- IT Band Knee Pain (outer knee pain): Heel stabilization for IT band knee pain while squatting
- Joint Centration: : The Position of Balanced Space and Tension
- Joint Pain Yoga: One Possible Approach to Alleviating Joint Pain While Doing Yoga
- Knee Anatomy for Yoga Teachers: Controlling (and stabilizing against) knee rotation
- Knee Joint Stability: Controlling Knee Bend and Shin Rotation (Relative to the Thigh)
- Controlling and Stabilizing The knees: Understanding your knees so that you can feel them, stabilize them and control them
- Activating the Latissimus Dorsai: Anatomy for Yoga Teachers
- Learn Anatomy for Yoga by Drawing It
- Levator Costarum: Improve back rib awareness, mobility and control
- Lumbar Multifidus: Anatomy for Yoga Teachers
- Muscle Control Basics: It's Not Just Contracting Your Muscles
- Muscle Control for Proprioception: If we didn't have muscles we wouldn't be able to feel our body
- Obliques and Intercostals: Shaping and Controlling Your Ribcage and Your Waist
- Obturator Externus: Anatomy for Yoga Teachers
- Obturator Internus: Hip Joint stability for Increased Mobility and Control
- Optimal Performance in Yoga: Optimize performance through Clearly Defined Problems
- Pectoralis Minor: Anchoring the front of the shoulder blade against upward pulling
- Pelvic floor muscles: Helping to stabilize the SI joints (for nutation and counter-nutation)
- Peroneus Brevis: Anchoring the fibula or stabilizing the outer arch of the foot
- Peroneus Longus: Helping to anchor the fibula and shape the foot
- Psoas Major Anatomy: How the Psoas connects to the 12th ribs and kidneys
- Psoas Muscle Anatomy:: The Psoas as a Lumbar Stabilizer
- Respiratory Diaphragm: Learning to feel and control it
- Ribcage: Ribcage stability and mobility for more applicable arm strength
- Sacroiliac Joint Exercises: Feeling and controlling nutation and counter-nutation
- SI Joint Stability while forward bending: Sacrotuberous tensioning to resist SIJ shear in forward bends
- Sacrotuberous Ligament: SI stability via increased ligament tension
- Sacrum: and the Muscles that Connect it to the Legs, Spine and Pelvis
- Sartorius and Inner Knee Pain while Running
- Sensational Anatomy: Yoga Anatomy you can Feel and Control
- Long head of the Adductor Magnus: Your Backbending Friend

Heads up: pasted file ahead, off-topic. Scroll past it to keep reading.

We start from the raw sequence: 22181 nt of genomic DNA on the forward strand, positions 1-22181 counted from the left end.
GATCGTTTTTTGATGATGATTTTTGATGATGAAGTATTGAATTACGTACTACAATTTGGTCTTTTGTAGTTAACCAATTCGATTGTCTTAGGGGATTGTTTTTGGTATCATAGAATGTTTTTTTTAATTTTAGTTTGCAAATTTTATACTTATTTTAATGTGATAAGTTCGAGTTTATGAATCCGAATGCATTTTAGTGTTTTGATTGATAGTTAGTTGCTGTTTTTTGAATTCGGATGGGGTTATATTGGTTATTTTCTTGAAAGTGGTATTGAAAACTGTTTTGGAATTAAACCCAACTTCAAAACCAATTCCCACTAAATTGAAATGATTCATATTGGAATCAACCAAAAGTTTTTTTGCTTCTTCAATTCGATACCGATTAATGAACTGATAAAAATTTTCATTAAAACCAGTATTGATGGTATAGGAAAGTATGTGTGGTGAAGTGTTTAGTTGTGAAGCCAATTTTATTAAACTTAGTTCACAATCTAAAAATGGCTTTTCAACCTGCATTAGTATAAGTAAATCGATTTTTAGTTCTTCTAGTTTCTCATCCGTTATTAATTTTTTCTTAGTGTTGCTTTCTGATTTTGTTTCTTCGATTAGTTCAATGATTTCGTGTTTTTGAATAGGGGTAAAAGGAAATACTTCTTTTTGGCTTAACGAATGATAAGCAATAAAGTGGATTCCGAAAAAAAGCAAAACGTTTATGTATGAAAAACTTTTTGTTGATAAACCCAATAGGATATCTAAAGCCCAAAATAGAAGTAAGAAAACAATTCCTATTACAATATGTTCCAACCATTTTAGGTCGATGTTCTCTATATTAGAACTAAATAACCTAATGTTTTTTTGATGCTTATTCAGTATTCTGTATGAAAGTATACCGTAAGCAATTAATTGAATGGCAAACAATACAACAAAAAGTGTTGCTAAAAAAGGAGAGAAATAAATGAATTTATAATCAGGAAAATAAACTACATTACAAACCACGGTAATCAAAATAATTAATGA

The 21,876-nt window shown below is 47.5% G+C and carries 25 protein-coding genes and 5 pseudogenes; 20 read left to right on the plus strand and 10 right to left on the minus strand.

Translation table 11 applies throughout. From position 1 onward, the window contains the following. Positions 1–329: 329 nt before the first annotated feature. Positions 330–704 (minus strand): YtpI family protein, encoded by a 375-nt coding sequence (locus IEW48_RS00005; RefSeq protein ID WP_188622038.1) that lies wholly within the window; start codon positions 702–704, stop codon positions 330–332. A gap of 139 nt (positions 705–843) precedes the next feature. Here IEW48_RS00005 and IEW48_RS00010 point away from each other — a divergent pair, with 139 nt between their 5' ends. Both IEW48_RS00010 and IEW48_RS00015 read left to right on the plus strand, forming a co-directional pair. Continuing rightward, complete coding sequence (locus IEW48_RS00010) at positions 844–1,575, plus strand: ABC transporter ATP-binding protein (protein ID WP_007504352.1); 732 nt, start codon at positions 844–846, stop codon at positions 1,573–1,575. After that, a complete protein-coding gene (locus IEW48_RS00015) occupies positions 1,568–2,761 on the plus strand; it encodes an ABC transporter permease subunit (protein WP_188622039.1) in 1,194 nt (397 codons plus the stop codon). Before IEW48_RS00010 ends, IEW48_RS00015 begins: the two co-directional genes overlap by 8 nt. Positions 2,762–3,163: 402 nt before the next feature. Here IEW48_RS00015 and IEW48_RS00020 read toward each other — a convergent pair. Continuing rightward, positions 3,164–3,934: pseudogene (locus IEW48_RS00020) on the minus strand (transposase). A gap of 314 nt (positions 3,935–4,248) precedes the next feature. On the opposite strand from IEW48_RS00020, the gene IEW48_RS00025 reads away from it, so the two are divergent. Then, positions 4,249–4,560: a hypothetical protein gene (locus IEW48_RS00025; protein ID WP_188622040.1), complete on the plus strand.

- Serratus Anterior Muscle Awareness: for Improved Body Awareness while doing Yoga Poses
- Serratus Posterior Inferior: Anchoring the Lats and a Co-Stabilizer for the Lower Ribcage
- Shoulder Anatomy: The Rotator Cuff, Anatomy Trains and Tuned Tension
- Shoulder Anatomy for Yoga Teachers: Shoulder Blade Landmarks
- Gluteus Maximus Anatomy: Back Bending the hip, using it to help stretch the psoas
- Shoulders and arms: Improve effectiveness: Distinguishing shoulder, ribcage, arm actions
- SI Joint Stability in Marichyasana: and Other Seated Yoga Poses
- Dual SI Joint Stabilization: In Spinal Forward Bends and Spinal Backbends
- Why Do We Have SI Joints?: So we can do movements like the splits...
- Single Joint hip flexors: A look at the hip flexors that work solely on the hip joint
- Spinal Anatomy: The elements of the spine and the muscles that affect it, an overview
- Spinal column: Learning to Feel the Individual Vertebrae And Learning to Control Them
- Spinal Erectors: Learn to feel them and control them
- Foot: Foot, ankle and shin anatomy and biomechanics
- Sacroiliac joints: Alleviating Sacroiliac Joint Pain
- Thoracolumbar Fascia (TLF): Wifi for Your Spine, Arms and Legs
- Tibialis Anterior: Rotating the shin relative to the foot (or stabilizing it)
- Tibialis Posterior: Lifting the arch of the foot or turning soles of the feet inwards
- Transverse abdominis Exercises: Training All Three Bands of the Transverse Abdominis
- Trapezius Muscle: Using it with arms lifted (And controlling it with the arms down)
- Glute and Hamstring Anatomy for Yoga: Yoga Anatomy for Back Bending and Forward Bending the Hips
- Upper Back Exercises for Yoga: Increase Awareness, Strengthen a Weak Upper Back
- Vastus Muscles: Knee extensors and tensioning devices for the overlying hip flexors
- Why learn muscle control: I've used it to deal with pain, improve flexibility and to be present
- Yoga Postures for Back Pain: A series of gentle postures to help relieve low back pain
- Hip crease: A proprioceptive reference for better hip awareness and control
- Psoas Anatomy: Hip flexion, deeper stretching, preventing lumbar shear